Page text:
Barry continues, “Without Hospiscare, Carol would have suffered a lot of pain. As soon as Hospiscare came on board, it changed everything.

“There is one nurse, Ann, that I have to mention, because she was an angel. At the end of one of our visits, Ann came up to us and said, ‘Don’t go yet – I have a plan.’ Ann knew that Carol didn’t have long left, so she put us in the garden room which meant that we were that at the crucial moment when Carol did go.

“Without Ann doing that, without Hospiscare doing what they did, I know it would have been a very different ending. When Carol died, she went the way I wanted her to go, peacefully, with us there.”

A selfie or a husband and wife

Barry with his wife, Carol

Gavin, explains, “It leaves a big hole when you lose someone close to you. We wanted to have something to focus on, something for Dad to focus on, and fundraising for Hospiscare seemed like the obvious thing to do.

“One of dad’s favourite sayings is ‘step outside of your comfort zone’ and that’s exactly what we’re doing in memory of Mum.”

Gavin’s twin, Ricky, continues, “Dad’s always planted the seed of adventure and we wanted to be able to give something back to him, too.”

A man hugging his mum

Ricky with his mum, Carol

The Dillons are all keen adventurers, led by Barry’s spirit to explore the world. Before Carol was diagnosed with cancer, the family did a road trip through Norway in their two vans and for the couple’s Ruby Wedding anniversary, Barry had even bigger plans: “I said to Carol, let’s do something really good. How about we travel through Holland, Denmark, Norway, Sweden and Finland? Carol said, ‘Why do you have to do something so big?’, so I thought, oh well, it’s not going to happen. Then a couple of weeks later, she agreed to do it! We went away for six weeks and did 6,000 miles in our little camper van and she loved it!”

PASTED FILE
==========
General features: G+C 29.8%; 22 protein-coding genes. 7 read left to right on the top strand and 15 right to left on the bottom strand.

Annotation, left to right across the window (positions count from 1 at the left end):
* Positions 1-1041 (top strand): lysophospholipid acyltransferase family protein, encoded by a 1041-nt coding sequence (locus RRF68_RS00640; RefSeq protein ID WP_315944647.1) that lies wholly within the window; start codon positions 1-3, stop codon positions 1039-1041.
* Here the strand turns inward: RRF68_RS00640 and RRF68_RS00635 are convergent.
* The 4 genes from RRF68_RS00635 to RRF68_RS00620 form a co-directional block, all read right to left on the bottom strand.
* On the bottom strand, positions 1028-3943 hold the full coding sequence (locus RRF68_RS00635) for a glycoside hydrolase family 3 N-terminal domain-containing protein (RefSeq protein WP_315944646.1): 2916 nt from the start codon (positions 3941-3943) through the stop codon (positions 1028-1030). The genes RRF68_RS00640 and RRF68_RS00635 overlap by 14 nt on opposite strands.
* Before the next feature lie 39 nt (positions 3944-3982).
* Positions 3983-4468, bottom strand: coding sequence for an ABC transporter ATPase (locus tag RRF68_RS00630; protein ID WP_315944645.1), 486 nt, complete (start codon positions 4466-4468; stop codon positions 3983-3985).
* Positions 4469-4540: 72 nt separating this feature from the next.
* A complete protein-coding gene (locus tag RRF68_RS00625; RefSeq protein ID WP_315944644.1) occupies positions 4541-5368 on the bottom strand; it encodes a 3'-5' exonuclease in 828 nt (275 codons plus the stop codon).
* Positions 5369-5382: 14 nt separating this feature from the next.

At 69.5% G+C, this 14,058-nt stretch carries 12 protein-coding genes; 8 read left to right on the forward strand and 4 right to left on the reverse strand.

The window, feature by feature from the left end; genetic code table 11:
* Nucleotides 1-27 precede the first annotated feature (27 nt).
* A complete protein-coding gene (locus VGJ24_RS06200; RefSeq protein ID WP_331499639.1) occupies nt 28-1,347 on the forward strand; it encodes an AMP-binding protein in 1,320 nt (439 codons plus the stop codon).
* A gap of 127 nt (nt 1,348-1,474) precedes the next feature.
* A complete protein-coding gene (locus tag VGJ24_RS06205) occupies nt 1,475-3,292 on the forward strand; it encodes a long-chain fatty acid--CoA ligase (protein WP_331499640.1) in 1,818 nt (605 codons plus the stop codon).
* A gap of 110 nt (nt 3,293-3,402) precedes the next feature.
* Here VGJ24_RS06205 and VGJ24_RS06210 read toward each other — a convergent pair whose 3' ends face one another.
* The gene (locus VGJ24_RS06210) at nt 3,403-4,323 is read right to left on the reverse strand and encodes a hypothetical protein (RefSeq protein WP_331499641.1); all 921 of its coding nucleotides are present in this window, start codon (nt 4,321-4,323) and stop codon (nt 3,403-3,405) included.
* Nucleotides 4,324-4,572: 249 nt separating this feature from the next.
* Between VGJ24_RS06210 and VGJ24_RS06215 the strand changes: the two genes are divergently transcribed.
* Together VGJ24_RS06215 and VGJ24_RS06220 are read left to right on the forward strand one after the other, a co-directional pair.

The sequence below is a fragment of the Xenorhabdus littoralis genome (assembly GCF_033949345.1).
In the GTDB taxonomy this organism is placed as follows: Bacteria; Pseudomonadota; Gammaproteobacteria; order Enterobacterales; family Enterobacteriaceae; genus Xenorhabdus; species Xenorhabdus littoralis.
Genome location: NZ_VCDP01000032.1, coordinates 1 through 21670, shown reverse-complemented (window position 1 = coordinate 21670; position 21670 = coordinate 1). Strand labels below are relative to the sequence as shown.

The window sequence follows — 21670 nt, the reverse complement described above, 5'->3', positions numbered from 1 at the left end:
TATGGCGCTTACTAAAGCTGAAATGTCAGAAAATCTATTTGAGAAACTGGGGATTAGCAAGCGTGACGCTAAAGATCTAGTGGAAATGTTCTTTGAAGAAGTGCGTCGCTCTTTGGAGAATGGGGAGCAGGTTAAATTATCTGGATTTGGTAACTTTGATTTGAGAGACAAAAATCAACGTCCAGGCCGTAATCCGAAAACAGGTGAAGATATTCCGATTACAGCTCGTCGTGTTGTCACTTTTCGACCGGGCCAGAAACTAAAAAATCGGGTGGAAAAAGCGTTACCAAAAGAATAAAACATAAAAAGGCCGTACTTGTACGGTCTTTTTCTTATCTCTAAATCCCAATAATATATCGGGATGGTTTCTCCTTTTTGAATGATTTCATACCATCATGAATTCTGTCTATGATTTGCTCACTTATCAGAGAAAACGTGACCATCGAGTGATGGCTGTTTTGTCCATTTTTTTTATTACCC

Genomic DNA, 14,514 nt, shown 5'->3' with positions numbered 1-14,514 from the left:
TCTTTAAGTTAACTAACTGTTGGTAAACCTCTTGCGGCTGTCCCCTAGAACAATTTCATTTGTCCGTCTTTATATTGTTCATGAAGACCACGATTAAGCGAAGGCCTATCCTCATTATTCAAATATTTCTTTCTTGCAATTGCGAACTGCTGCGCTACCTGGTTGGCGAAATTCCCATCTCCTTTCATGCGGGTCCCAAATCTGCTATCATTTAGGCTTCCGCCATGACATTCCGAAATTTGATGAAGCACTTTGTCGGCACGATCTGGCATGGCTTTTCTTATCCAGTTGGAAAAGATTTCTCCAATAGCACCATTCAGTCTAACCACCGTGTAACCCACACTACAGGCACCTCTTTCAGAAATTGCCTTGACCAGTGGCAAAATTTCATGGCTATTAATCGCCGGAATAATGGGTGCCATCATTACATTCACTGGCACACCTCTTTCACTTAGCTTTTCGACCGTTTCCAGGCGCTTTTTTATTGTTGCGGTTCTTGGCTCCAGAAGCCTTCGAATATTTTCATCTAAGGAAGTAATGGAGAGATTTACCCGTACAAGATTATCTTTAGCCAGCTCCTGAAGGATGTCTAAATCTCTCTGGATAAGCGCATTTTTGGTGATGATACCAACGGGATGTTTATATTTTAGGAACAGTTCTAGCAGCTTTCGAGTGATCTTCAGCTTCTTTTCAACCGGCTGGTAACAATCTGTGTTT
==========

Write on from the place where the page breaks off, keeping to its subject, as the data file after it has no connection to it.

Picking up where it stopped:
The Great Divide challenge has been a dream of Barry’s for some time, but as Carol suffered from bi-polar disorder, Barry’s role as her main support system prevented him from turning this dream into a reality, until now. Ricky explains, “For the bike ride itself, we toyed with the idea of a smaller ride through the Camino de Santiago, but we’d already spoken about the Great Divide Mountain Bike Route. We knew that we were just being a bit fearful, so we had to go back to doing the epic GDMBR.”

Whilst they enjoy cycling as a casual hobby, Barry and his sons are the first ones to admit that their cycling experience isn’t extensive, with Barry joking, “I cry every time I climb the hills!” and Gavin adding that his training experience to date involves “riding my bike to and from work, which is about five minutes!”